As a business decision-maker who relies heavily on data, you will inevitably run into apparent dead ends. It’s common to feel stuck when your usual data analysis approaches aren’t working. Especially as a retailer with a physical location, going beyond the typical insights into untapped customer data can be inspiring. Get a leg up on your competitors by delving into uncharted territory.
Data-informed decisions are always touted as the best way to run your business. However, it’s often unclear what insights are valuable and how to go about using them. Every serious entrepreneur or marketing professional has heard of the common customer insights:
- Organic traffic;
- Social engagement;
- Ad performance;
- Conversion rates.
These are cornerstones of data analysis, but they often become placed on the back burner after the initial collection. Your ideal customer profile is created and then collects dust in a folder somewhere. An ad has a great return on investment (ROI) but the advanced data isn’t used to make that kind of ad ROI happen consistently.
To truly value and rely on the many insights you gather, you have to incorporate the four Vs of big data:
- Volume: The amount of data;
- Veracity: The reliability of that data;
- Velocity: The speed of data collection and analysis;
- Variety: The array of data points used to amalgamate data.
The kicker is that this all also has to be upheld for a sustainable amount of time. That’s the only way to see perpetual improvement. Instead of staying stagnant, promote a company culture focused on data-driven business growth. Take note of failures and mistakes and refer back to them to identify how to move forward. Foster interdepartmental communication to make sure data is applied where it’s needed most, and people know they can speak up if they have ideas. Most importantly, remain flexible and open to new sources of data.
Moving beyond the typical data collection involves a little bit of finesse. Research the following unexpected data points to see how you can arrive at them for your specific business:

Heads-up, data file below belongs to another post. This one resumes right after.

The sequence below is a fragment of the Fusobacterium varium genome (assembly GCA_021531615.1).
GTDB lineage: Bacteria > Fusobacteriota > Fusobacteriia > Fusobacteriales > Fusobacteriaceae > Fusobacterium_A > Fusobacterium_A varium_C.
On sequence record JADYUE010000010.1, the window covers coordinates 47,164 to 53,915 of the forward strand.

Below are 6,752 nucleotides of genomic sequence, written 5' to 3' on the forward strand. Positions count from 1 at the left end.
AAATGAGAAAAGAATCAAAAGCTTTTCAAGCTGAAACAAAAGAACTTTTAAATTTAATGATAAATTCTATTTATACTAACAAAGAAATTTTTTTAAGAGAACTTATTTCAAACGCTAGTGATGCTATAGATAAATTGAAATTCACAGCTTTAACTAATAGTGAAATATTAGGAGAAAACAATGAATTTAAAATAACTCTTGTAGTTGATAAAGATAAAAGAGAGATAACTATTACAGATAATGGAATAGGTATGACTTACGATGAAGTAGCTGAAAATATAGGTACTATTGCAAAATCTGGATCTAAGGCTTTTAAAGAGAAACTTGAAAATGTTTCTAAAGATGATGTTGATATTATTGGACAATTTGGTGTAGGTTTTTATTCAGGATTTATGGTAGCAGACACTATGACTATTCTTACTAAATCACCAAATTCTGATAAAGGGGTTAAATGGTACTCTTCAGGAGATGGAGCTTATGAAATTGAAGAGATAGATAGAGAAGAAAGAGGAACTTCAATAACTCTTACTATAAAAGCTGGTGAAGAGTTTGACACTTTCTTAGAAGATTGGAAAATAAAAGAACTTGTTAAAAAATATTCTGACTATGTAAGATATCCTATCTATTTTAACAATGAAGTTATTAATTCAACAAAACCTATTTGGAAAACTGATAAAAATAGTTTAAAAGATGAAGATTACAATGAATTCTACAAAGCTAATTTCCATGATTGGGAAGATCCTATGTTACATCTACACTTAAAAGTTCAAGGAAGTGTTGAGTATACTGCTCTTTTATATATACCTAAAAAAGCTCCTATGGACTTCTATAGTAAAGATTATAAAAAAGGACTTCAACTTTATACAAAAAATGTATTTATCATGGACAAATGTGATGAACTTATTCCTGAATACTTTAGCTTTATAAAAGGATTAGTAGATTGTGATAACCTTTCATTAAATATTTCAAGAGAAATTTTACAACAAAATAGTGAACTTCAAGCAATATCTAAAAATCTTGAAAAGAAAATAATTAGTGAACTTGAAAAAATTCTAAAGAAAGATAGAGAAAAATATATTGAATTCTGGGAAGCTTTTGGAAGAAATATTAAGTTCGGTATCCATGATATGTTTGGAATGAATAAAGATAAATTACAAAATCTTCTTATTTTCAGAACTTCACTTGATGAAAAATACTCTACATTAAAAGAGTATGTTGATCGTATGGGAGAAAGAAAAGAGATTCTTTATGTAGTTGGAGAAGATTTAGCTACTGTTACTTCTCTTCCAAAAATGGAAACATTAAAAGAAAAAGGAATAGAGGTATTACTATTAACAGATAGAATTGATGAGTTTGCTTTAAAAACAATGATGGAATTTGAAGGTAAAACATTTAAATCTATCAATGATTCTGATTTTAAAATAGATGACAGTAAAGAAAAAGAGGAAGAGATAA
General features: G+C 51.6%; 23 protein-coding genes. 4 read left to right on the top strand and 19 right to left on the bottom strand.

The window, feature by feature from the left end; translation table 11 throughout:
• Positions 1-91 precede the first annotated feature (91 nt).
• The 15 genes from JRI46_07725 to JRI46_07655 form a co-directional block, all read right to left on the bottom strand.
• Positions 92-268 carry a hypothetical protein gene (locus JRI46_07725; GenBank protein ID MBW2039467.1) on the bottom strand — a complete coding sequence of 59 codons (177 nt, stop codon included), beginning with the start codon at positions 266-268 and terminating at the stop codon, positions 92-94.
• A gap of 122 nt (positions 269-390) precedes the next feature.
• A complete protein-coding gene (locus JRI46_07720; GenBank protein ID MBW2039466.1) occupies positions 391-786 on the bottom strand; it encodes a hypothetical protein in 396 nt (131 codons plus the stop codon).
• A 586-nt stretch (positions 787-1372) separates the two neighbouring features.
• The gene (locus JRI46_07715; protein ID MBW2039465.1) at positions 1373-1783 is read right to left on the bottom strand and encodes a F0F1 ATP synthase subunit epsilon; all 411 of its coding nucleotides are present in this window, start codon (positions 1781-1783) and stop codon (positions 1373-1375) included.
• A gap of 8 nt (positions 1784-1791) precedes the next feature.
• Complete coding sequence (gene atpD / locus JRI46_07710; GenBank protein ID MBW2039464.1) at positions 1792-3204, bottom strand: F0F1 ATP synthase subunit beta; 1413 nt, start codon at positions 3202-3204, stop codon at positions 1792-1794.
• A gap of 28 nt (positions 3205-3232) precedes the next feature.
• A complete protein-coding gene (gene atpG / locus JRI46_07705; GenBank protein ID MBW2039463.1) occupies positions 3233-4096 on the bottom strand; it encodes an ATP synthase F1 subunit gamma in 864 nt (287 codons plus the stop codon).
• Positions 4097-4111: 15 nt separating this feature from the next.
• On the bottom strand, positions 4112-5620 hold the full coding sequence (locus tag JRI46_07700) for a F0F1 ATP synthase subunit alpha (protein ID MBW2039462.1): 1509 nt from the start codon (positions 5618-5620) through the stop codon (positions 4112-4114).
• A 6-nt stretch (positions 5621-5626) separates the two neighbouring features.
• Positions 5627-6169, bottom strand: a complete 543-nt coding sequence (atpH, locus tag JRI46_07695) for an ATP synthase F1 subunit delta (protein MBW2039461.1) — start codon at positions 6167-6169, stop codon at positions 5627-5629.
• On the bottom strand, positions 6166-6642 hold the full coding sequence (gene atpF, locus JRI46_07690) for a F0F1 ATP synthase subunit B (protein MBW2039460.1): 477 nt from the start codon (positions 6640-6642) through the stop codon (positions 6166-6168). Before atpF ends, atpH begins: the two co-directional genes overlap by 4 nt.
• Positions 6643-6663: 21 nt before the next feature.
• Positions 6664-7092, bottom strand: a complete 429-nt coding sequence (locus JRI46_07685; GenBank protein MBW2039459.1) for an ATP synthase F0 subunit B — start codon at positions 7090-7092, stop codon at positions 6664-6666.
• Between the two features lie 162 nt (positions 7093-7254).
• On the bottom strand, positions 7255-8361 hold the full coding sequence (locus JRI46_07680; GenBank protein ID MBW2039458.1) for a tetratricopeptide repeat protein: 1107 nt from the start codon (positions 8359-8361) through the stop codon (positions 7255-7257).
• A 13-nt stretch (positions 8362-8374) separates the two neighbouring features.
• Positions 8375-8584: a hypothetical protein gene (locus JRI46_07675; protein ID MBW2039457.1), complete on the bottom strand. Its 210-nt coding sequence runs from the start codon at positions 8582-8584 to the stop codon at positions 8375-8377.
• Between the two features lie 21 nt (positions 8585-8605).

- Average Order Value (AOV): The average amount that is spent every time a customer makes a purchase;
- Cart abandonment analysis: How many times items were added to a digital cart and then not purchased;
- Customer Effort Score (CES): A self-report from consumers about how much effort it takes for them to engage with your brand;
- Customer Lifetime Value (CLV): A predicted ROI for a specific customer based on past behavior to see how much your company will make from them over a specific time period;
- Journey mapping: A visual representation of the steps consumers take to reach conversion/sale;
- Net Promoter Score (NPS): A self-report from consumers of how likely they would be to recommend a product, service, or business on a scale of -100 to 100;
- Product affinity: What products are bought together most frequently;
- Purchase frequency: How often a customer buys from your company and how often it consists of the same product(s);
- Social sentiment analysis: Also called opinion mining, machine learning is used to mine data from consumers’ interactions with your business to determine sentiment, emotion, opinion, and attitudes.
Looking into these untapped data gems will help you see further into opportunities for your business to thrive. You can derive key insights from this data that tell you how customers really view your offerings and how to ensure they don’t leave empty-handed. Make sure to define clear objectives and questions with your team before diving into this new sea of data. This ensures that you focus on extracting insights that directly contribute to your overall business goals.
Collecting customer data in the retail sector, in particular, is time-sensitive and central to a company’s performance. After all, customers do change over time, and those same customers are driving your sales directly and indirectly. First and foremost, it’s important to keep consumers’ privacy in mind and collect data appropriately. Some of the ways to do this include:
- Point-of-sale systems (POS) with email opt-ins;
- Website cookies with privacy policies and options to accept, deny, or customize;
- Surveys and focus groups;
- Social media.
The best way to collect advanced data on your consumers is to be transparent about it. The POS can tell you how many times a consumer has purchased a certain item, but it’s good practice to ask for contact info and other personal data. Opinions are also best gleaned from social and review sites, as well as self-reporting methods.
Even after establishing a data-driven culture within your organization, the journey toward uncovering fresh insights doesn’t end. Continuously seek new ways to leverage data to yield surprisingly positive results for your retail establishment.